This is exactly why I had the impulse in the back of my mind of wanting to see some action in 3rd person. You want to have a sense of proxemics and what is going on around you. Without this you are emotionally and pragmatically sucked out of the film. To solves this issue, this possible genre of cinema will have to become a lot more sensory. Technology of this kind sort of exists nowadays with 4D cinema (things like D-BOX) but is not wide spread and is very time consuming for providers, making it quite expensive. I won’t pretend to be an engineer or have any solutions to this problem, but after everyone makes the interactive VR sex dolls, I think better technology will move into the cinemas and then into our homes. This won’t be like 3D though. 3D is a little useless, it wasn’t much of a revolution, but it was cool. If Hardcore Henry is to give birth to a new genre, filmmakers will have to make us spatially aware like we are in games, but also be comfortable with the lack of control we have. This may mean moving seats, it may mean jackets, sensors, lights, water, helmets… I don’t know. But, and this is where you recognise that I write sci-fi (just know I’m not high)… to solve the issue, maybe we don’t need suits, helmets, water and so on. This will be controversial, but maybe the experience could be chemically induced. Yeah, I said it, drugs. I’m not talking about munching on some edibles and then seeing 2001 though. I’m talking about some kind of chemical drink, pill or something that would work with a script. Is that not insane!? If they could take over our sense of balance, of spatial awareness, to make us feel weightless when Henry jumps out of a window, or out of a plane, we would actually feel like we’re flying. Imagine this was all timed perfectly! Actually, forget that! Imagine if the drugs could literally take over ALL of our senses. We could forget VR. IMAGINE WE HAD A MOVIE IN A PILL! It would take over your sense of smell, touch, balance, sound, taste, VISION! We’d be hallucinating a movie. How insane would that be!? Is that not the future? Forget wires, forget waves, go into the mind. Legalise drugs, focus scientific testing on not just pharmaceuticals, but psychedelics and then figure out a way to write a movie with it. Would that not change the world? That’s like 10 steps further than The Matrix though. Damn… I call dibs by the way. That’s my idea. Ok… you can have it, but just remember where it came from. Before moving on, I just want to reinstate that, no, I’m not on drugs as I write this. Believe me or not, it’s true. Anyway…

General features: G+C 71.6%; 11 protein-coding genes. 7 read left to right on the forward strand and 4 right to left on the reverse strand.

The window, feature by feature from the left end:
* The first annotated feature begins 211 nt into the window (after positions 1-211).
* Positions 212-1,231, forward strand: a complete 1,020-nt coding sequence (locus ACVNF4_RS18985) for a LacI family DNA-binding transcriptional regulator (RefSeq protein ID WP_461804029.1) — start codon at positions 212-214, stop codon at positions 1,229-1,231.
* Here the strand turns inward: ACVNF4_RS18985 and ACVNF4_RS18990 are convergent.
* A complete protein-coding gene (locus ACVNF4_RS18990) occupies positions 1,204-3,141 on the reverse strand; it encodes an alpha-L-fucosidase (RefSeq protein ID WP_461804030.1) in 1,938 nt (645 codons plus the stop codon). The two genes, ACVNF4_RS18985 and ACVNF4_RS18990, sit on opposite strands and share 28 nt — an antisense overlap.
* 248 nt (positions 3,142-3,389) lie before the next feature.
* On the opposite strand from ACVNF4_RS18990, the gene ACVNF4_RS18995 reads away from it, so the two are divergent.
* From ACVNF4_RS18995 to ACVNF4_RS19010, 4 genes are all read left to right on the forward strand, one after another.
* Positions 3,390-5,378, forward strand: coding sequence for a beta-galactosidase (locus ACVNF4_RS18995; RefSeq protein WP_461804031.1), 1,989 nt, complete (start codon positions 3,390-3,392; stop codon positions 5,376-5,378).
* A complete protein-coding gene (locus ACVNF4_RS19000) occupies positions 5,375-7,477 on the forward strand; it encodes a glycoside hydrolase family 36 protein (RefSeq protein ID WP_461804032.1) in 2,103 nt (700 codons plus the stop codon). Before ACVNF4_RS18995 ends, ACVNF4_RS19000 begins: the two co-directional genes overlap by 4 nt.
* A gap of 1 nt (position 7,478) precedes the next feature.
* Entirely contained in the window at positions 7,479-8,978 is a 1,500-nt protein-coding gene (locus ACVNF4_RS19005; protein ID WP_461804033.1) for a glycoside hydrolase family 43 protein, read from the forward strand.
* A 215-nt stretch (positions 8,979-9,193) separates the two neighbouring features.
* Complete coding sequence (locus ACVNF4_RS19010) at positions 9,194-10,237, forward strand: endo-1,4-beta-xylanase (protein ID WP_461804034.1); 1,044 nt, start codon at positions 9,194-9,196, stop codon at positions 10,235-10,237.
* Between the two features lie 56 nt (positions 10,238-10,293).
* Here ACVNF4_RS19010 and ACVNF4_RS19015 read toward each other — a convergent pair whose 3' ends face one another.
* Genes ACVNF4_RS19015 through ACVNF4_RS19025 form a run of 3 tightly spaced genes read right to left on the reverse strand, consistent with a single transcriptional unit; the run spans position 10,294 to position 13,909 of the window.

You saw, it spoilers. What I want to talk about next is the creativity of the action. The ending to me was just insane in the best way possible. I mean… he chopped a guy’s head off with his optic cord! WHAT!? That’s fucking badass. It was well deserved too. This brings up an interesting idea of what separates action from horror. There’s a lot of blood and guts in this movie, but it’s all in good fun. However, if you quantifiably compared this with The Exorcist with the amount of blood spilled, it almost makes no sense that it’s not a horror. I’m pretty sure it even beats out The Shining in terms of blood spilled. But to makes sense of this we have to look at a few things. Action is all about showing all you can. There’s no need to imply. Horror is most effective when you don’t see the monster, when the slashing, blood and guts aren’t fixated on. Also, atmosphere is a huge element. In horror you are supposed to feel bad about seeing blood. It’s ineffectual (especially for the bad guys) in action. This raises further questions though of why our hero, Henry, is an implied figure. Why is good implied in action, but bad implied in horror? I think the answer to this lies in two famous ideas of what a hero and a monster is. They are both us. Monsters represent the worst sides of humanity in terms of cannibalism, murder, rape, violence (a myriad of other psychological intricacies). Heroes represent the best side of us, the self-sacrificing, brave and strong. To make these elements ambiguous allows us to slot ourselves into their position. I’ve talked about this before (as have many others) but action heroes like Keanu Reeves are apparently bad actors, but great heroes because they are shells, skins which we can walk in. This is why, despite back story and the ‘wife’ obviously being a set-up in Hardcore Henry, I still wanted him to win. Granted I didn’t love his character, but I really liked him. And in that, I also have to say that the film really grew on me. The acting and editing choices took me out a little in the beginning, but I soon accepted it and sunk right in, and by the end I really liked Copely’s character(s). But, to return to horror again, there’s another less senical comparison to be made. We’ll look at A Serbian Film here. This isn’t a great film, but I guess it’s not too bad either. What’s wrong with it is that it’s ridiculous, I mean it ends with a literal skull fuck. The main guy jams him rock solid erection through a guy’s eye and into his brain, hence (an quite obviously) killing him. How is this different from Henry using his optic cord to split someone’s head in half? Better still, Stallone breaking arms, necks, heads? Maybe you could say it’s linked to good and bad and having fun, but I’m not too sure. Tell me what you think in the comments. This is all a tangent though, what I want to talk about is the beauty in action. This is an idea that threads backwards throughout the talk. It’s because of the shaky cam, movement, stunt work and so on that this film works on many levels (not all, but, as said, it is a great film). Many people don’t understand why shaky cam and rising action, with insane set-pieces appeals. This is what I want to get into and what Hardcore Henry kind of teaches us.